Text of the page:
In the United States, the act of reporting a rape is systematically problematic. Legislation and legal processes are often challenging and painful for the victim; they make a straightforward and transparent process difficult. The US needs to adjust its rape policies to support and strengthen victims to establish and maintain a safer society. This issue is paralleled in many other countries, whether it be a complex and unsupportive legal system or actual legislation protecting rape.
Three weeks ago, in the South Indian city of Hyderabad, a young woman was gang-raped and murdered by four men. The 26-year-old veterinarian was on her way home from an appointment when the men offered to help with her flat tire — a tire they had slashed just minutes before.
The incident, the most recent in a string of high-profile sexual assault cases, has sparked nationwide outrage and protests. However, the anger and passion of the Indian people doesn’t necessarily translate to their government. Supreme court lawyer, Karuna Nundy, explained that India’s reporting systems for rape are damaging and poorly designed. “It takes a particularly dogged survivor of sexual assault — almost an activist — to stay the course,” she said.
In India, the issues surrounding rape extend far beyond their deficient reporting system; India’s current laws also allow marital rape. This makes it one of more than twenty countries where marital rape remains decriminalized.
In Afghanistan, for example, there are no laws protecting rape victims, who are typically shamed for their loss of “purity.” In China, traditional culture holds that being raped is shameful and should be kept private, and their heavily-criticized rape legislation is full of loopholes that can be used to protect perpetrators.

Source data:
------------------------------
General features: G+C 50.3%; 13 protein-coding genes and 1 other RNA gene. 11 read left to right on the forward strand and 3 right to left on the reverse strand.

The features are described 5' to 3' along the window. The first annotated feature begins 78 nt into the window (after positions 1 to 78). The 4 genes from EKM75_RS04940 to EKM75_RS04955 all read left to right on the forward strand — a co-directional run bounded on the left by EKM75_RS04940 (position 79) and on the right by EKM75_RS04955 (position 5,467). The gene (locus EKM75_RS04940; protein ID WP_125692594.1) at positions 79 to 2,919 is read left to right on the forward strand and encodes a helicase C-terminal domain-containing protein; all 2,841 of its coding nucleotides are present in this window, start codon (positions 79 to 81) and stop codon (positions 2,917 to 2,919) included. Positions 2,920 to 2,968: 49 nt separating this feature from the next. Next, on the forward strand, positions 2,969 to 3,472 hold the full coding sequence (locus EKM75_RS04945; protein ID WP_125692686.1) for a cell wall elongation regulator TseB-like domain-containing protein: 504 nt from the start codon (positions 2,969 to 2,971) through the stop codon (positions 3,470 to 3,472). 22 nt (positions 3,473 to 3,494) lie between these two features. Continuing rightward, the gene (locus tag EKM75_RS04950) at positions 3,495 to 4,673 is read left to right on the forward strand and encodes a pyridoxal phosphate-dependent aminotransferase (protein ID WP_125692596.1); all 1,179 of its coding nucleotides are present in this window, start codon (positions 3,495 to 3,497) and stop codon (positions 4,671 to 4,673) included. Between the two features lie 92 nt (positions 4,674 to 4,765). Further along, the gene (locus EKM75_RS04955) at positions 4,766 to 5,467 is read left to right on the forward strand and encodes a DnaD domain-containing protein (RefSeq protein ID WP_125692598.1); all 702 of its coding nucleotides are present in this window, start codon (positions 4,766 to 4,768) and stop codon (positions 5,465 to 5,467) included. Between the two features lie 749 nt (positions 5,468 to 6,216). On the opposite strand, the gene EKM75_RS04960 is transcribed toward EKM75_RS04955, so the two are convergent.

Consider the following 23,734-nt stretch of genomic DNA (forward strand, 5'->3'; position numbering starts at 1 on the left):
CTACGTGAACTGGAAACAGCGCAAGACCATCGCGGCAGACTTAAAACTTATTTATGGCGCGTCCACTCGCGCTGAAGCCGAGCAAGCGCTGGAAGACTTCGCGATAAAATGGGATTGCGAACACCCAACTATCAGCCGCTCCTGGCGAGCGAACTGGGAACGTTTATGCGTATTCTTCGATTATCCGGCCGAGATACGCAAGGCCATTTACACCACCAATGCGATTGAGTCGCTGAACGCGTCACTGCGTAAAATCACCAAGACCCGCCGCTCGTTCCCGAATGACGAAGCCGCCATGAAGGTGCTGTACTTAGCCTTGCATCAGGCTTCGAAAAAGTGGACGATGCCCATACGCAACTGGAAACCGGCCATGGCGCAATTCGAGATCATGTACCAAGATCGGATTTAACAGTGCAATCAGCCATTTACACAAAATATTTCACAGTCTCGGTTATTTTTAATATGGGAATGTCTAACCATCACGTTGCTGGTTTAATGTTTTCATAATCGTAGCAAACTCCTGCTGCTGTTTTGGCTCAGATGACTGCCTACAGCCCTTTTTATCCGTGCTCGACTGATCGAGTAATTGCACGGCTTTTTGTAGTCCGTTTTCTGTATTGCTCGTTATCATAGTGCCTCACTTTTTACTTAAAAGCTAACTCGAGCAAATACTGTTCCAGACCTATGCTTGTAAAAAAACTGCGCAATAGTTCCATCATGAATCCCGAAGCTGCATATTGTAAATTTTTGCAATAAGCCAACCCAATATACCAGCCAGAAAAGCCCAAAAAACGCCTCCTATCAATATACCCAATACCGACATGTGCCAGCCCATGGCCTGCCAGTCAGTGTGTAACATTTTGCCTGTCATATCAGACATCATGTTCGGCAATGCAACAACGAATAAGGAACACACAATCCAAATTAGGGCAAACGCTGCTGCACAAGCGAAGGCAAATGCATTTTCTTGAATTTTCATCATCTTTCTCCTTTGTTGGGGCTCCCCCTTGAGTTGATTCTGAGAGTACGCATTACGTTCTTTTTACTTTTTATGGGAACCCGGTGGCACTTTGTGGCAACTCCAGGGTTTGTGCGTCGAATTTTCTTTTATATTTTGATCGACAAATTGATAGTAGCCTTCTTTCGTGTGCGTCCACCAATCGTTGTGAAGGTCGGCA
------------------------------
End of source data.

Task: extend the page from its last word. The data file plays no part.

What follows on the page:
The same can be said of Egypt, where the threat of social rejection is typically enough to prevent many women from reporting rape. Rania Hamid, from the Centre for Egyptian Women’s Legal Assistance, said, “Girls consider it to be quite enough that a few people know about the rape.”
Although better than some countries, the US still has a long way to go in regards to its rape reporting and support systems, as well as its rape culture. Victims are supposed to report the assault to the police and medical professionals as soon as they’re able and are typically asked to collect evidence in a “rape kit” if possible. However, as soon as a victim waits beyond the
For our country to truly become an example of how to give victims … justice, the US must begin by addressing the culture feeding misogyny and sexual assault.
recommended time frame of 72 hours, evidence becomes increasingly untrustworthy. Also, victims often face backlog in hospitals and crime labs, destruction of rape kits, and inaccessibility to kits and supportive services.
The US must improve its immediate response system to rape; rape kits must be made readily available nationwide, kit testing needs to be a priority, and policies allowing kit destruction must be replaced with policies protecting the kits for as long as necessary.
Besides, there are biases in many of the court proceedings involving sexual assault. Take, for example, the case of Brock Turner, a white Stanford student-athlete who was given an extremely lenient sentence for the three counts of sexual assault for which he was convicted.
Brett Kavanaugh’s Supreme Court confirmation, despite Dr. Christine Blasey Ford’s allegations of sexual assault, is also an example of biases in court. Another example is Google giving Andy Rubin, the creator of Android, a ninety million dollar exit package, even after concluding sexual assault claims made against him were credible. Whatever the situation, in the US, it’s challenging for survivors of sexual assault to experience justice.
For our country to truly become an example of how to give victims that justice, the US must begin by addressing the culture feeding misogyny and sexual assault. Education is the key to prevention as well as the key to treatment. Sexual education and rape prevention education should be a federally required and funded component of public education.
At Berkeley High School, we are fortunate to have this as a part of our education. Students are working hard to shift the culture that feeds into sexual assault and other acts of violence.
However, we still have a long way to go. It’s up to each individual to stand up and support victims following instances of sexual harassment, rape culture, or other misogynistic behavior.
To improve our legal support systems, we must begin the hard work of improving our everyday culture.
However, that won’t happen without a substantial shift in the way we treat survivors and their stories.